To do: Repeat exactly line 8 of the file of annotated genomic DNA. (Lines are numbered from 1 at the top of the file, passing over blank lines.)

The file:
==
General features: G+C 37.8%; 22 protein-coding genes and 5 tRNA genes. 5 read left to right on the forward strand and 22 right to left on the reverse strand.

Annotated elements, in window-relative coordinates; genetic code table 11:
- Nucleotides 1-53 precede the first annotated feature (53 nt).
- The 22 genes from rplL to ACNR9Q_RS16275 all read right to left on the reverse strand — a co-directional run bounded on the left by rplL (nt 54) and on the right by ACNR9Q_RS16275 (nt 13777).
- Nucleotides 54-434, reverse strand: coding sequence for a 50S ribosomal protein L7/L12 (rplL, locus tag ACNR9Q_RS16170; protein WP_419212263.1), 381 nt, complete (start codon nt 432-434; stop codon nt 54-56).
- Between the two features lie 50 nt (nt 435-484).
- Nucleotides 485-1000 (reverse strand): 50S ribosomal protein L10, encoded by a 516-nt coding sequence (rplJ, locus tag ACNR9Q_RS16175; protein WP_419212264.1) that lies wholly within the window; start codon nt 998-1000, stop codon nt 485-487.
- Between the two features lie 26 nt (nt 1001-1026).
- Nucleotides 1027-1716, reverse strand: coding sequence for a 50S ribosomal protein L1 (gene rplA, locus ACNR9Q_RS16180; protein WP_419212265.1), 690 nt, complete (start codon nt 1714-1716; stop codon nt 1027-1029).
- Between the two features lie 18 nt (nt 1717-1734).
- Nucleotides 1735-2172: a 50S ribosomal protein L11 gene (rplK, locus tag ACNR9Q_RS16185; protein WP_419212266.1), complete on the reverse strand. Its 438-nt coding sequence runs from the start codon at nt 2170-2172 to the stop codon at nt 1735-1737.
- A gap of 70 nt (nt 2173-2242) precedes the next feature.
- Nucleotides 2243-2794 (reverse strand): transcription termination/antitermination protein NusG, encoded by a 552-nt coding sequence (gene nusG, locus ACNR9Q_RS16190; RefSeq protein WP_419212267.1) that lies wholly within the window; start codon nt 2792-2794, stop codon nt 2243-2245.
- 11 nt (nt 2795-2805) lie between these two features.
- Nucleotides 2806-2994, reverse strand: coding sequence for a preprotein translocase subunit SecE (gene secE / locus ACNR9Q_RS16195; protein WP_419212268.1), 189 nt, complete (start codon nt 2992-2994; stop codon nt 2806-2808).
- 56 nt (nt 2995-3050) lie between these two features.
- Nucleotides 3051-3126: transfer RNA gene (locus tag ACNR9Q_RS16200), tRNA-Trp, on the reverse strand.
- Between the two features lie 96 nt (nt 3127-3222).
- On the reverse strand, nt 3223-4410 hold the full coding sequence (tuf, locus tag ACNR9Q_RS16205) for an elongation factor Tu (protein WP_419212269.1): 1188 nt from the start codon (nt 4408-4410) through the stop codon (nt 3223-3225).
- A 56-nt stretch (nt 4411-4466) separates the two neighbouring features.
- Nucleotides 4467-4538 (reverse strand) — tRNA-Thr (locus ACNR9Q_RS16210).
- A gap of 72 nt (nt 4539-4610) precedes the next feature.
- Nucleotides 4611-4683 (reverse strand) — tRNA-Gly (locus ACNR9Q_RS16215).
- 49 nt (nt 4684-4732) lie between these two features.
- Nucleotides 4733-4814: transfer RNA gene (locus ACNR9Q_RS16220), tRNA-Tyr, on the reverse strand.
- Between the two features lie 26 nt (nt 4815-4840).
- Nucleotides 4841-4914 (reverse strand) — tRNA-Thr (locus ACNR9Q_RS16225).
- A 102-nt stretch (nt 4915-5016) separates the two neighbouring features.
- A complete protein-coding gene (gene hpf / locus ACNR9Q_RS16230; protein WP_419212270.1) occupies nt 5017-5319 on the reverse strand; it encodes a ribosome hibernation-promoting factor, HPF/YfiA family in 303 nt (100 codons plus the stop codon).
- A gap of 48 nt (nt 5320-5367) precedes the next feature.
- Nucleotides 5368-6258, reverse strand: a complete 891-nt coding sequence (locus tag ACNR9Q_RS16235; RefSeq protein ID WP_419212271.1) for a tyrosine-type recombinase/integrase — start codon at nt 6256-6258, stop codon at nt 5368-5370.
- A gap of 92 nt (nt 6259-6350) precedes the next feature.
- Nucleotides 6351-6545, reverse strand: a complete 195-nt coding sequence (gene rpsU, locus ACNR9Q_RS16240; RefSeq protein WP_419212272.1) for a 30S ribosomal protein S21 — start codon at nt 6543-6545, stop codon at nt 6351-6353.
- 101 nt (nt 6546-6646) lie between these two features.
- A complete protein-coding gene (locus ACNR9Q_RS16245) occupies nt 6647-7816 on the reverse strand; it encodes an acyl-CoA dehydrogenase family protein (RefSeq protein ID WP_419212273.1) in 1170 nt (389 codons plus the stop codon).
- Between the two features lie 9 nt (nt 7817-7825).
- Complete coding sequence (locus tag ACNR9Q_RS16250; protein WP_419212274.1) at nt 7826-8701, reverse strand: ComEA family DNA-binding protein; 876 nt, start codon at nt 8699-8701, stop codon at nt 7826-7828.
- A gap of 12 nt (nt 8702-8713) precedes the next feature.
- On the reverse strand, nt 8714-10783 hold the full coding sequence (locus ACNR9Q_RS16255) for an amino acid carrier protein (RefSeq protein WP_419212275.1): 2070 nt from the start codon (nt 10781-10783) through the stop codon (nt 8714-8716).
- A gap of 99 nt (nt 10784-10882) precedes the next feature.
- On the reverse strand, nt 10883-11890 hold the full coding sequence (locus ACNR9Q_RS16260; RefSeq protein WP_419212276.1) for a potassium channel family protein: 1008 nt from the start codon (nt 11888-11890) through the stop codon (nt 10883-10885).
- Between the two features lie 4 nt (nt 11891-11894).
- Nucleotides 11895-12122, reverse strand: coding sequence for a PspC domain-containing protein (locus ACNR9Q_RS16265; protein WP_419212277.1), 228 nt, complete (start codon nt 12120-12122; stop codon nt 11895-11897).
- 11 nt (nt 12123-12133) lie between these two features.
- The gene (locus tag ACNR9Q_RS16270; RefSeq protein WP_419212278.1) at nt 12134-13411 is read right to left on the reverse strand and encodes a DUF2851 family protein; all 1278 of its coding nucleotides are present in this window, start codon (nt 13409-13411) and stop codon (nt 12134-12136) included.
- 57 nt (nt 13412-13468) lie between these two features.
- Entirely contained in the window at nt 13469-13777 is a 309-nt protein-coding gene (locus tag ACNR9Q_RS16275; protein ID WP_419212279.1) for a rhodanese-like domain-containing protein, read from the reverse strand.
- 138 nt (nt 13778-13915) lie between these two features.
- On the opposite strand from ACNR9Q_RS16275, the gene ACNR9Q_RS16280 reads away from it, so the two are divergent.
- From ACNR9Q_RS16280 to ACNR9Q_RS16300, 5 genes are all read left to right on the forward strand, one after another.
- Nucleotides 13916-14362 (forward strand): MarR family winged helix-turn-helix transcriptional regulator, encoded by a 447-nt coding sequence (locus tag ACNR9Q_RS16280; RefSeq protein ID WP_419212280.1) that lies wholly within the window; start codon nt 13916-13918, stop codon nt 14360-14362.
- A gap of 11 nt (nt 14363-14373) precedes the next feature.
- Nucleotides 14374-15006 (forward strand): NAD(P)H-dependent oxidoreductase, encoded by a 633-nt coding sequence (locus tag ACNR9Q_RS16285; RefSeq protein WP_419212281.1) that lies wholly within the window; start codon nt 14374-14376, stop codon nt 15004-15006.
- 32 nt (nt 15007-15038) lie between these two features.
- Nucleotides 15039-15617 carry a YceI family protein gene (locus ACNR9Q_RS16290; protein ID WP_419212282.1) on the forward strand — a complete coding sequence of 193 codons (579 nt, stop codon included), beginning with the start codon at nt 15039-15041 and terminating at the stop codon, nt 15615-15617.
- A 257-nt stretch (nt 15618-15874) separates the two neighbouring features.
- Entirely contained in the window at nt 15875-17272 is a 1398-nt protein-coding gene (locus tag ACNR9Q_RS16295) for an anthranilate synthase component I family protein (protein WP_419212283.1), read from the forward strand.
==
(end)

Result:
- Between the two features lie 26 nt (nt 1001-1026).